Of course you can ask. It's up to him if he accepts. There is no rule. If it was the day after, that would be something different. Perhaps ask your sister to broach it with him as she is one step removed from the pain and will know the best time. If you decide to ask yourself, don't mention it till after the funeral.

And yes, it's a good sister in law gesture. Have fun. And I"m sorry about your brother law's mum.
posted by taff at 9:12 PM on September 25, 2009

Great gesture, leave the whole dying mother thing out of the conversation.

You can take them both, but be sure to ask HIM directly, not via or with your sister: tickets to the ball game is exactly the kind of thing a he-man, gruff-gruff type will grumblingly accept and remember later.

Good sister-in-law!
posted by rokusan at 9:21 PM on September 25, 2009 [3 favorites]

I think it's a great gesture. People are always trying to and welcome to help relieve grief by doing things for their family members, and I would appreciate tickets to a game I might be interested in more than the 7th casserole.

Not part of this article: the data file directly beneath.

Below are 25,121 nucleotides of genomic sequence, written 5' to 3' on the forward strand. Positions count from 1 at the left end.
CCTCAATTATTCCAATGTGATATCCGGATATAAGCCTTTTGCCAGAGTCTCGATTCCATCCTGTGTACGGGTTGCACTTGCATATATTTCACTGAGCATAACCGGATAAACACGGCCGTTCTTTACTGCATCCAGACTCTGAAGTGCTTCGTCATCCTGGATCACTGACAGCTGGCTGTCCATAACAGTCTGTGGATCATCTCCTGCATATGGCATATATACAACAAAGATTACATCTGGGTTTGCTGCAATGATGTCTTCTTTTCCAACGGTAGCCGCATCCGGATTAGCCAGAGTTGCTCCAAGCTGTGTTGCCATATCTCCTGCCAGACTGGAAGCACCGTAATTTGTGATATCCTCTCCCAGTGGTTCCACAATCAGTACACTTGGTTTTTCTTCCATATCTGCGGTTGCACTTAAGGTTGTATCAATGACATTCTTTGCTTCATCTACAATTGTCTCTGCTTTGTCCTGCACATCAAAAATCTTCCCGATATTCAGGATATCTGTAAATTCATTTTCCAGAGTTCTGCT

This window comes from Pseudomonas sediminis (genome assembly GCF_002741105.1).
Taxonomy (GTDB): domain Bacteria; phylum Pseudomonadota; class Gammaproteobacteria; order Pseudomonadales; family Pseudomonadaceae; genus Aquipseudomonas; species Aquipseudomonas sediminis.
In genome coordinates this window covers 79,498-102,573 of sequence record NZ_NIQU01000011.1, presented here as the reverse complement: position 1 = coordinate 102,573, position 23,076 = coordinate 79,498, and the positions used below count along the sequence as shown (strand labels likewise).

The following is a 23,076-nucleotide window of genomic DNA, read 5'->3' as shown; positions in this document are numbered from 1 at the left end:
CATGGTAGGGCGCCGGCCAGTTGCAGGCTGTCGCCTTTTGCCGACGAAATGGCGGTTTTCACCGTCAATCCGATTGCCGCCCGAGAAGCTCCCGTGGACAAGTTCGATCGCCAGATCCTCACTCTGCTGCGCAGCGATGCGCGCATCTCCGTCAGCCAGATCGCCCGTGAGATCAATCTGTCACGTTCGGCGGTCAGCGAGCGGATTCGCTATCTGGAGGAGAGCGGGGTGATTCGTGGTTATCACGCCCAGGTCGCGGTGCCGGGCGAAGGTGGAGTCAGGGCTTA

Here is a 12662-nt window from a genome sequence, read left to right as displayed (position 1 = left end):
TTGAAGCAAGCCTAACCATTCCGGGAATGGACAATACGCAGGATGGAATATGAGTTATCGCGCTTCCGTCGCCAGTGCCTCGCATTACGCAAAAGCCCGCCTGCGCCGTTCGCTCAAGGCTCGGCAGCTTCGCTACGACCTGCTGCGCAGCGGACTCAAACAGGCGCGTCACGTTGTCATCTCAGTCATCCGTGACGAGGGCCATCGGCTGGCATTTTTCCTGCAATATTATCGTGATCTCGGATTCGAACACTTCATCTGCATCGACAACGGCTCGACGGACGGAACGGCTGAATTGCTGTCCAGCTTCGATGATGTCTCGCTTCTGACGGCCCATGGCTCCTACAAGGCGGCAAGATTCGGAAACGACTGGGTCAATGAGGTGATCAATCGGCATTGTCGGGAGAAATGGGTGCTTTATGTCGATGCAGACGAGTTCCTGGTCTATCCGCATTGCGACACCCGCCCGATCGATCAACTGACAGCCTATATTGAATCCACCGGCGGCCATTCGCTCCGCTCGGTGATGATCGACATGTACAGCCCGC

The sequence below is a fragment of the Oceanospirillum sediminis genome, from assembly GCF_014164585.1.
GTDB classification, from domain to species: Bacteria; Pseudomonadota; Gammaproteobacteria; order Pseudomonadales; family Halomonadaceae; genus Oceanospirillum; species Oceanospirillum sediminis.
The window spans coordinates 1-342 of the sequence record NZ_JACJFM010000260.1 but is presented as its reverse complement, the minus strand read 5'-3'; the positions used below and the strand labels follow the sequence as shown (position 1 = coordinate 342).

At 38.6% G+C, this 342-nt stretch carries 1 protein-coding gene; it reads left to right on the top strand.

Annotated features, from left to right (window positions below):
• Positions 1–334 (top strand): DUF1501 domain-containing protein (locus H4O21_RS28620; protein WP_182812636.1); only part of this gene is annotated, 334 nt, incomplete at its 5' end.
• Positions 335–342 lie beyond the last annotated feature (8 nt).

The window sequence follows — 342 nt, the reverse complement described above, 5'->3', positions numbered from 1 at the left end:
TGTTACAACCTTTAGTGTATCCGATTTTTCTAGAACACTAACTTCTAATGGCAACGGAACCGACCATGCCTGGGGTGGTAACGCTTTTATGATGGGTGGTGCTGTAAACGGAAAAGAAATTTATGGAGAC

I would offer the tickets as a,"Hey I have some free tickets if you're interested in going," and leaving it at that.
posted by itsonreserve at 9:24 PM on September 25, 2009

Everyone deals with death differently.
MY mom is still alive, and I don't know how I would respond to her unexpected death, but
as a guy who has dealt with grieving, I'm with taff here.

Make the offer to your sister first.
She will know the right time to pitch it to your b-i-l.

I suspect that he will go to the game, and if I were in his place,
I would appreciate it. It is a sweet gesture.
posted by at the crossroads at 9:29 PM on September 25, 2009 [1 favorite]

nthing the suggestion that you just make it a friendly invitation without putting it in the context of bereavement - he already knows that you're aware of his loss and will be doing anything possible to help, and when you're in the middle of loss, sometimes what you crave is something to remind you that your normal life is still there waiting for you and that not everything in it revolves around your loss.
posted by Lolie at 9:31 PM on September 25, 2009